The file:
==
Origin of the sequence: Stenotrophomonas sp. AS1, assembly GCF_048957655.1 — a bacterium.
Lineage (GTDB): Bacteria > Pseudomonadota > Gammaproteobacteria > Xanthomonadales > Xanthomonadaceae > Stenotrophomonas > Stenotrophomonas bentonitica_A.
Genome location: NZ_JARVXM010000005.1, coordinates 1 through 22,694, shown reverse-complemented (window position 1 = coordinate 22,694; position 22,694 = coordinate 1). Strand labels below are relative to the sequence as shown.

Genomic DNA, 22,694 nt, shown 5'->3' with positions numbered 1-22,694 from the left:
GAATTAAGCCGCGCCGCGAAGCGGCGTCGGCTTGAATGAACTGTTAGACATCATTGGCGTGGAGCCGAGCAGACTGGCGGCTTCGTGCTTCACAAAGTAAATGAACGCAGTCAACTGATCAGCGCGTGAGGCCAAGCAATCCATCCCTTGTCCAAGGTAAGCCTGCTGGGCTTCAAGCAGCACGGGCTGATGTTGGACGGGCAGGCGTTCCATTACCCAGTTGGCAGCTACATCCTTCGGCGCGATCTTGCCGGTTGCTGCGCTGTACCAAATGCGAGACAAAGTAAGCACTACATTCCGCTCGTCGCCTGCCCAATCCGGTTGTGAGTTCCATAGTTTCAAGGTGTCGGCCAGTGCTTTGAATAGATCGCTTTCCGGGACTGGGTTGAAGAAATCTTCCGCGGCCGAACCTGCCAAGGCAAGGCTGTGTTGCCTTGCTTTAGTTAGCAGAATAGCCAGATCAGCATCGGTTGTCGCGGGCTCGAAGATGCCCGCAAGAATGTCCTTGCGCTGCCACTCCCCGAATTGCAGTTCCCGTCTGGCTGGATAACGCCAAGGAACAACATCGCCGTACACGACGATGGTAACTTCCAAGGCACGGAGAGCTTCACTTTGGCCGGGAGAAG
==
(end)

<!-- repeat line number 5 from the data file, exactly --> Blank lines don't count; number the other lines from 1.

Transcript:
GAATTAAGCCGCGCCGCGAAGCGGCGTCGGCTTGAATGAACTGTTAGACATCATTGGCGTGGAGCCGAGCAGACTGGCGGCTTCGTGCTTCACAAAGTAAATGAACGCAGTCAACTGATCAGCGCGTGAGGCCAAGCAATCCATCCCTTGTCCAAGGTAAGCCTGCTGGGCTTCAAGCAGCACGGGCTGATGTTGGACGGGCAGGCGTTCCATTACCCAGTTGGCAGCTACATCCTTCGGCGCGATCTTGCCGGTTGCTGCGCTGTACCAAATGCGAGACAAAGTAAGCACTACATTCCGCTCGTCGCCTGCCCAATCCGGTTGTGAGTTCCATAGTTTCAAGGTGTCGGCCAGTGCTTTGAATAGATCGCTTTCCGGGACTGGGTTGAAGAAATCTTCCGCGGCCGAACCTGCCAAGGCAAGGCTGTGTTGCCTTGCTTTAGTTAGCAGAATAGCCAGATCAGCATCGGTTGTCGCGGGCTCGAAGATGCCCGCAAGAATGTCCTTGCGCTGCCACTCCCCGAATTGCAGTTCCCGTCTGGCTGGATAACGCCAAGGAACAACATCGCCGTACACGACGATGGTAACTTCCAAGGCACGGAGAGCTTCACTTTGGCCGGGAGAAG